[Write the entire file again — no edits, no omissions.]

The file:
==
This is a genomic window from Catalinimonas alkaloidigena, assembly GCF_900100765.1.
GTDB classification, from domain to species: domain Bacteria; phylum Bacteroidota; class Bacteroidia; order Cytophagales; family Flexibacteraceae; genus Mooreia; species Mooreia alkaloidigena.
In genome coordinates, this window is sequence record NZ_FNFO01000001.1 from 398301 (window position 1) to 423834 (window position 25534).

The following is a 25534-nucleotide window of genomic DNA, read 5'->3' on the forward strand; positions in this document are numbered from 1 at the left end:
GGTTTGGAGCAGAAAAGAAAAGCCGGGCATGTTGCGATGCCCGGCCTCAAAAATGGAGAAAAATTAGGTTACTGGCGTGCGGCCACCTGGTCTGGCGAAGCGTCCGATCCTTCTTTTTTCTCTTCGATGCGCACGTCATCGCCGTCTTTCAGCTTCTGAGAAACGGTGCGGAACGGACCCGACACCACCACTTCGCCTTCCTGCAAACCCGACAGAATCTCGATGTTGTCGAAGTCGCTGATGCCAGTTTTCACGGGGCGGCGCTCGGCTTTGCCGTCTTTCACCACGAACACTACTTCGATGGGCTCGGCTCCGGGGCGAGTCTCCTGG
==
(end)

This is a genomic window from Catalinimonas alkaloidigena, assembly GCF_900100765.1.
GTDB classification, from domain to species: domain Bacteria; phylum Bacteroidota; class Bacteroidia; order Cytophagales; family Flexibacteraceae; genus Mooreia; species Mooreia alkaloidigena.
In genome coordinates, this window is sequence record NZ_FNFO01000001.1 from 398301 (window position 1) to 423834 (window position 25534).

The following is a 25534-nucleotide window of genomic DNA, read 5'->3' on the forward strand; positions in this document are numbered from 1 at the left end:
GGTTTGGAGCAGAAAAGAAAAGCCGGGCATGTTGCGATGCCCGGCCTCAAAAATGGAGAAAAATTAGGTTACTGGCGTGCGGCCACCTGGTCTGGCGAAGCGTCCGATCCTTCTTTTTTCTCTTCGATGCGCACGTCATCGCCGTCTTTCAGCTTCTGAGAAACGGTGCGGAACGGACCCGACACCACCACTTCGCCTTCCTGCAAACCCGACAGAATCTCGATGTTGTCGAAGTCGCTGATGCCAGTTTTCACGGGGCGGCGCTCGGCTTTGCCGTCTTTCACCACGAACACTACTTCGATGGGCTCGGCTCCGGGGCGAGTCTCCTGG